The contribution of dynamics to macaque body and face patch responses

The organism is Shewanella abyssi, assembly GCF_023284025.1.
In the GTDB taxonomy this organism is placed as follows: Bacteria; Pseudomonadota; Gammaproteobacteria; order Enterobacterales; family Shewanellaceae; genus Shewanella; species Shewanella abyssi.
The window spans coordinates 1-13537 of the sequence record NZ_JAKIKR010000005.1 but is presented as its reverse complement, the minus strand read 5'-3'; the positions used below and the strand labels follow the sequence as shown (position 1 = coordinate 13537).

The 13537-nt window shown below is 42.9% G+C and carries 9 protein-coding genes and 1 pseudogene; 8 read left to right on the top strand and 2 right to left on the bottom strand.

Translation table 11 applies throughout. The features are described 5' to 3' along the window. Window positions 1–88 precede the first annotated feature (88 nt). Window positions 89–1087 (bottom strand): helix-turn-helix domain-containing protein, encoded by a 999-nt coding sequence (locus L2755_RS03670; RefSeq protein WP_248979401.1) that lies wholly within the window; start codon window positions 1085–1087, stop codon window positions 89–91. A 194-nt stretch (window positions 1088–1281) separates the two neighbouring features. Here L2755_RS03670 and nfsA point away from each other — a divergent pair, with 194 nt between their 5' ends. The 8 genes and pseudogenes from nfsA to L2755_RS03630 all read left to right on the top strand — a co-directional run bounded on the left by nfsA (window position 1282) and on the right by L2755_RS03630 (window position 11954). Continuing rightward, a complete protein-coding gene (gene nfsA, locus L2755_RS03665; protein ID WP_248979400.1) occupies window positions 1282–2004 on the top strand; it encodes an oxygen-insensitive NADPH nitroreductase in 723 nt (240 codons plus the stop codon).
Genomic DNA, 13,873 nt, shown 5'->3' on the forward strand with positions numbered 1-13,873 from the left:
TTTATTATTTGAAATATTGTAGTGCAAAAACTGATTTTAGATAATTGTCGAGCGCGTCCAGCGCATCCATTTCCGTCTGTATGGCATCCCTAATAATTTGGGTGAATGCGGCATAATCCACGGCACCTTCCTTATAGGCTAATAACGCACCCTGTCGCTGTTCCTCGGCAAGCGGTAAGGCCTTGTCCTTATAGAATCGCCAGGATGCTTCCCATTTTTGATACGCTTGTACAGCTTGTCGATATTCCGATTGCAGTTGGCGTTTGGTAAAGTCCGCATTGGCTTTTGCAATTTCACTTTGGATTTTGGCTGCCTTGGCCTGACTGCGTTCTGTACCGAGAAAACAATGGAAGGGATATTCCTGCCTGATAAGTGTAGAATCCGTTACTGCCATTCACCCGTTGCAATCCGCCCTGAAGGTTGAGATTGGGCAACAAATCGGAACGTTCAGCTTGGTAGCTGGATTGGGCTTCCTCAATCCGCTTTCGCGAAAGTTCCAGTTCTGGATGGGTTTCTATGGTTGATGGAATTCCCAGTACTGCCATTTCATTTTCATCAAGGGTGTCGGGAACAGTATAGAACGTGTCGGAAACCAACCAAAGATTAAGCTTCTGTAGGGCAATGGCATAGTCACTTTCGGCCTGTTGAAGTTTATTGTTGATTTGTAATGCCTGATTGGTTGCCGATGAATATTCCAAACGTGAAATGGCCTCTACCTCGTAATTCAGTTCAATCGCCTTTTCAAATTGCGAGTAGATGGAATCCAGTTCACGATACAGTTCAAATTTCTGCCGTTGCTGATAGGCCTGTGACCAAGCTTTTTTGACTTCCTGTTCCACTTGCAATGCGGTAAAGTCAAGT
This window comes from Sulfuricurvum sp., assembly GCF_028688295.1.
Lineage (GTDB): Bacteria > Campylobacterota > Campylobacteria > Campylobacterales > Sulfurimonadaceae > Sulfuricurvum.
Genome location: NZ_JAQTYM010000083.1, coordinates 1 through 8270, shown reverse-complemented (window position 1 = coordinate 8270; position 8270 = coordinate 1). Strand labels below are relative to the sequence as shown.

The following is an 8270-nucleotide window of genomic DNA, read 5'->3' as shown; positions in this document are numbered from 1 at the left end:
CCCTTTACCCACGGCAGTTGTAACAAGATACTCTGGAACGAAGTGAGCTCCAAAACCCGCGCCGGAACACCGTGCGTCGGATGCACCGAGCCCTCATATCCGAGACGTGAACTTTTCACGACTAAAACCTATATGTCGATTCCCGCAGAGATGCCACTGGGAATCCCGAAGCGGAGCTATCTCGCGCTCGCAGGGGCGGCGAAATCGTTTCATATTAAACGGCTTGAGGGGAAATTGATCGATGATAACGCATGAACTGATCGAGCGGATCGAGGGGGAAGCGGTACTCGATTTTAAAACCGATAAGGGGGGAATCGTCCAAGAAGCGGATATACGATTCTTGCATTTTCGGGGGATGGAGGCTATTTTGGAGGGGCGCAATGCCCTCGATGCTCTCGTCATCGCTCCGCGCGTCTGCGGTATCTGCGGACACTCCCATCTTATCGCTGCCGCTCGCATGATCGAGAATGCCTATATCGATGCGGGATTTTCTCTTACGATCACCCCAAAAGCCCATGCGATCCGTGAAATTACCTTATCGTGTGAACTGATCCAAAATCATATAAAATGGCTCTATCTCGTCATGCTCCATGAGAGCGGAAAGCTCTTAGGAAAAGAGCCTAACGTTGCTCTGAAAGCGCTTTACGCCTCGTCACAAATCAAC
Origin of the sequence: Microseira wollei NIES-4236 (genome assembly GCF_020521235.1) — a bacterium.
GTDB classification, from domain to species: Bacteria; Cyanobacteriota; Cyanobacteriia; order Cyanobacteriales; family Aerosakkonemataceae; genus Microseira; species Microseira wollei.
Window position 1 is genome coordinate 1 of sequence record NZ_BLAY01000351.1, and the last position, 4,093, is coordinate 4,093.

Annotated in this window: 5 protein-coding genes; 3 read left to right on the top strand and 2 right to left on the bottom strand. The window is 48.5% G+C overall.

Previous functional imaging studies demonstrated body-selective patches in the primate visual temporal cortex, comparing activations to static bodies and static images of other categories. However, the use of static instead of dynamic displays of moving bodies may have underestimated the extent of the body patch network. Indeed, body dynamics provide information about action and emotion and may be processed in patches not activated by static images. Thus, to map with fMRI the full extent of the macaque body patch system in the visual temporal cortex, we employed dynamic displays of natural-acting monkey bodies, dynamic monkey faces, objects, and scrambled versions of these videos, all presented during fixation. We found nine body patches in the visual temporal cortex, starting posteriorly in the superior temporal sulcus (STS) and ending anteriorly in the temporal pole. Unlike for static images, body patches were present consistently in both the lower and upper banks of the STS. Overall, body patches showed a higher activation by dynamic displays than by matched static images, which, for identical stimulus displays, was less the case for the neighboring face patches. These data provide the groundwork for future single-unit recording studies to reveal the spatiotemporal features the neurons of these body patches encode. These fMRI findings suggest that dynamics have a stronger contribution to population responses in body than face patches.